Walter Benjamin archive

Walter Benjamin’s Archive

A new icon, with the appearance of a little piece of torn paper, appeared mysteriously on my PC Desktop last week, enigmatically labelled ‘scrap’.

The three rambling lines of prose that my computer had thoughtfully saved for me in this file will probably not be worth saving for posterity, but its appearance did coincide with the arrival by post of Walter Benjamin’s Archive, a book dedicated to the preservation of scraps – indeed the second chapter is rather endearingly entitled ‘scrappy paperwork’. And this coincidence served to remind me of how our move to a world dominated by digital networks and media has brought in its train a corresponding compensatory preoccupation with archival materials and processes. The archive as a symbol for the storage of knowledge is perhaps more appropriate than the library of books for an internet generation. It suggests more heterogeneity, more materiality, more stored potential for the researcher. Knowledge in the archive has not yet been processed and turned into discourse; its classificatory procedures are provisional; they may throw up eccentricities, new connections and surprises; and things can be lost in the archive… and then be re-found.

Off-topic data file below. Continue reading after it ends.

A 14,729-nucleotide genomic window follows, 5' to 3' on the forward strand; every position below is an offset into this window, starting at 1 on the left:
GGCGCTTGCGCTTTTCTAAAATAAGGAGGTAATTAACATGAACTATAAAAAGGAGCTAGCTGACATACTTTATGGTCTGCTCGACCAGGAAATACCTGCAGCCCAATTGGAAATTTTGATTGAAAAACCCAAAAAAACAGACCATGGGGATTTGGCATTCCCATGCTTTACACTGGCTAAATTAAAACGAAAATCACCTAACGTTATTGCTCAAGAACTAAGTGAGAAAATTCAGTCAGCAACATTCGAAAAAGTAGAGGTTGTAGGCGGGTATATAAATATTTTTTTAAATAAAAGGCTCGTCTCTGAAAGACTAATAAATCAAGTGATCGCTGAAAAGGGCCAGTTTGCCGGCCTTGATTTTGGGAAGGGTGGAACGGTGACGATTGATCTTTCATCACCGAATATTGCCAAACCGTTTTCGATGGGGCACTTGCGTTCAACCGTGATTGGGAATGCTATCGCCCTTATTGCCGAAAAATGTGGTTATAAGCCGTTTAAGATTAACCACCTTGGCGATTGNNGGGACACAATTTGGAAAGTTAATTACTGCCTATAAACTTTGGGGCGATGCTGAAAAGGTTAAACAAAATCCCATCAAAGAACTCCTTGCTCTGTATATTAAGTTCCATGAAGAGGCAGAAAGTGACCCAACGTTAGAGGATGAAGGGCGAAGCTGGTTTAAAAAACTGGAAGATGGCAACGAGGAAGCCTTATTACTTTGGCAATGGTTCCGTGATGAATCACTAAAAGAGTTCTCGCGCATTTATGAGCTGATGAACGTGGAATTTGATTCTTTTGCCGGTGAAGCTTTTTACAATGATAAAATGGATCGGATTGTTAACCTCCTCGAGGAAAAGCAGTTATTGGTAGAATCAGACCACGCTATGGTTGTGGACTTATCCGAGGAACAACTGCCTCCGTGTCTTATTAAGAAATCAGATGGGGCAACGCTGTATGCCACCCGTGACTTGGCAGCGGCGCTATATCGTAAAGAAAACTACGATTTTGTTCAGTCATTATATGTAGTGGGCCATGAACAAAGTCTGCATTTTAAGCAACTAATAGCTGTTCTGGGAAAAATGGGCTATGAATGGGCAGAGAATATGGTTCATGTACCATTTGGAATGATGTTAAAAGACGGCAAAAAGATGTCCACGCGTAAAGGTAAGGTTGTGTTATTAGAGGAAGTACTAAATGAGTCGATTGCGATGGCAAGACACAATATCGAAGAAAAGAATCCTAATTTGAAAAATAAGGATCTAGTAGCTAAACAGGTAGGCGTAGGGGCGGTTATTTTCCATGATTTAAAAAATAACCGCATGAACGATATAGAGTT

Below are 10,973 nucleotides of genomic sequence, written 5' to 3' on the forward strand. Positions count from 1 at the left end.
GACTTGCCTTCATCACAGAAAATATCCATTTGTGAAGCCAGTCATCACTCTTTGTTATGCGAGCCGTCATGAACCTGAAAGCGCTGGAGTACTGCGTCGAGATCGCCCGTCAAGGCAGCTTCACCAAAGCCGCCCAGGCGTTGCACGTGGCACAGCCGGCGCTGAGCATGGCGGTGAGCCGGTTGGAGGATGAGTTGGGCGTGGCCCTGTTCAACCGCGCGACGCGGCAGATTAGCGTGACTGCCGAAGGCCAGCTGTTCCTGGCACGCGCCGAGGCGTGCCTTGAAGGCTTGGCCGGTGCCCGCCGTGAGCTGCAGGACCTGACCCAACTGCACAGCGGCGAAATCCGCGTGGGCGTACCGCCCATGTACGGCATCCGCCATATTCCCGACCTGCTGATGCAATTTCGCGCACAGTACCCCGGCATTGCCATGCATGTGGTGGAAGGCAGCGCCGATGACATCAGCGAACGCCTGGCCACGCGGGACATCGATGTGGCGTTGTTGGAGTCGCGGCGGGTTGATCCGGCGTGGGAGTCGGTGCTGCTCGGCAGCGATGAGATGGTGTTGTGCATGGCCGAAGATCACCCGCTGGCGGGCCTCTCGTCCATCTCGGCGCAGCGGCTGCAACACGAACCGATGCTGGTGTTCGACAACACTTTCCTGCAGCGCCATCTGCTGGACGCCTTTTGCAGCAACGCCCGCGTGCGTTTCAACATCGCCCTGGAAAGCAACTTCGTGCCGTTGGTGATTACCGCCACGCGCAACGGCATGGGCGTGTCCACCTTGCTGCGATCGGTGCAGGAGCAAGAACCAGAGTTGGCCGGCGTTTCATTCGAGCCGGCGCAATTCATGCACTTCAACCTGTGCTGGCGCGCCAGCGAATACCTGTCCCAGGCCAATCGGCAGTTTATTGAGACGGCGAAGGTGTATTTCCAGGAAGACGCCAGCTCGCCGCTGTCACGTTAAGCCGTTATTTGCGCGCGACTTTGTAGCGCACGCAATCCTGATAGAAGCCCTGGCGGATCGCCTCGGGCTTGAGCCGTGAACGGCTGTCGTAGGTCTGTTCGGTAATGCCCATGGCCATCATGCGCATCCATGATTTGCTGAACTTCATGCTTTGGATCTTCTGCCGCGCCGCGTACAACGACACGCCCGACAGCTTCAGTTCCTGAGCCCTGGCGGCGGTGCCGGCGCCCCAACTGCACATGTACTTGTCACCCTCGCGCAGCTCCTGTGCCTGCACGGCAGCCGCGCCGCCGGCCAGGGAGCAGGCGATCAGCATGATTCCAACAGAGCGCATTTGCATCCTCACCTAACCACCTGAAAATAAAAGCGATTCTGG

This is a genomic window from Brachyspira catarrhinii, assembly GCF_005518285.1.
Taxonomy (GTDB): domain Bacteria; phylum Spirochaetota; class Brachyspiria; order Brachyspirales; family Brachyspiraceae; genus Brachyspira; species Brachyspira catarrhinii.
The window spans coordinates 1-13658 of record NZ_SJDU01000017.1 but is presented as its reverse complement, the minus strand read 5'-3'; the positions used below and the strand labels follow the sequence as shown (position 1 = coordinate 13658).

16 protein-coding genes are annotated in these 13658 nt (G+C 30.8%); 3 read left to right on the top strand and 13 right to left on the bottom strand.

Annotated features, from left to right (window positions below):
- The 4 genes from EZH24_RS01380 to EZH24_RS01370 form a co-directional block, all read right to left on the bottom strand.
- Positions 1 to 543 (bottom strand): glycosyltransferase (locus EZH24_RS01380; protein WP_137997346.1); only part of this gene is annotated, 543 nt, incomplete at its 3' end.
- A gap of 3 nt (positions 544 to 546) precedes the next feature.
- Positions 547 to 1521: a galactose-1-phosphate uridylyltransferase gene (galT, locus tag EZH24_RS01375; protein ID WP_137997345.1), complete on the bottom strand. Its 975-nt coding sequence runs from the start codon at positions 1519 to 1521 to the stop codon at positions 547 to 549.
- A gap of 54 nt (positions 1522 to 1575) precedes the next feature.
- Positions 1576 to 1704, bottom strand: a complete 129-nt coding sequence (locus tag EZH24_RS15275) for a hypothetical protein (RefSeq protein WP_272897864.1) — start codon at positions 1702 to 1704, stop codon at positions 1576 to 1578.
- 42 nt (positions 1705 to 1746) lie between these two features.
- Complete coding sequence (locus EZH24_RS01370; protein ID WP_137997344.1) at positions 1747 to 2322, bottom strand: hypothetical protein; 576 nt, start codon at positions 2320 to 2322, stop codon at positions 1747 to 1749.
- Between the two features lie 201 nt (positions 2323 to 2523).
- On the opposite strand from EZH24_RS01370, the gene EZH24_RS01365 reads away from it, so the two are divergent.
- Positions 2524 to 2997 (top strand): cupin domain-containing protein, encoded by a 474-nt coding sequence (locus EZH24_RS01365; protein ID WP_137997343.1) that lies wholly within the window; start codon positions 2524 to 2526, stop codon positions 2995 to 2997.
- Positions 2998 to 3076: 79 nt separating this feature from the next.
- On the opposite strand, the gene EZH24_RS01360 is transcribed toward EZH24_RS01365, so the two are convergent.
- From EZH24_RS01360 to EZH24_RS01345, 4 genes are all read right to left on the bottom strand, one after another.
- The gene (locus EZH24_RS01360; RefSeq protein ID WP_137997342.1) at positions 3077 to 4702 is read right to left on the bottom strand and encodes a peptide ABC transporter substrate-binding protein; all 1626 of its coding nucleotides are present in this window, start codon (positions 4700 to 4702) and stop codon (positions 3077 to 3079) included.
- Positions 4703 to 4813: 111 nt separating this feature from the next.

Benjamin’s model of knowledge was figured on the model of the archive, albeit an improper one that eschewed careful filing and that privileged chance connections. He presciently foresaw the obsolescence of the book as the foundation of scholarly activity.

‘And today’ he wrote ‘the book is already, as the present mode of scholarly production demonstrates, an outdated mediation between two different filing systems. For everything that matters is to be found in the card box of the researcher who wrote it, and the scholar studying it assimilates it into his own card index.’

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Published in Photoworks issue 10, 2008
Commissioned by Photoworks

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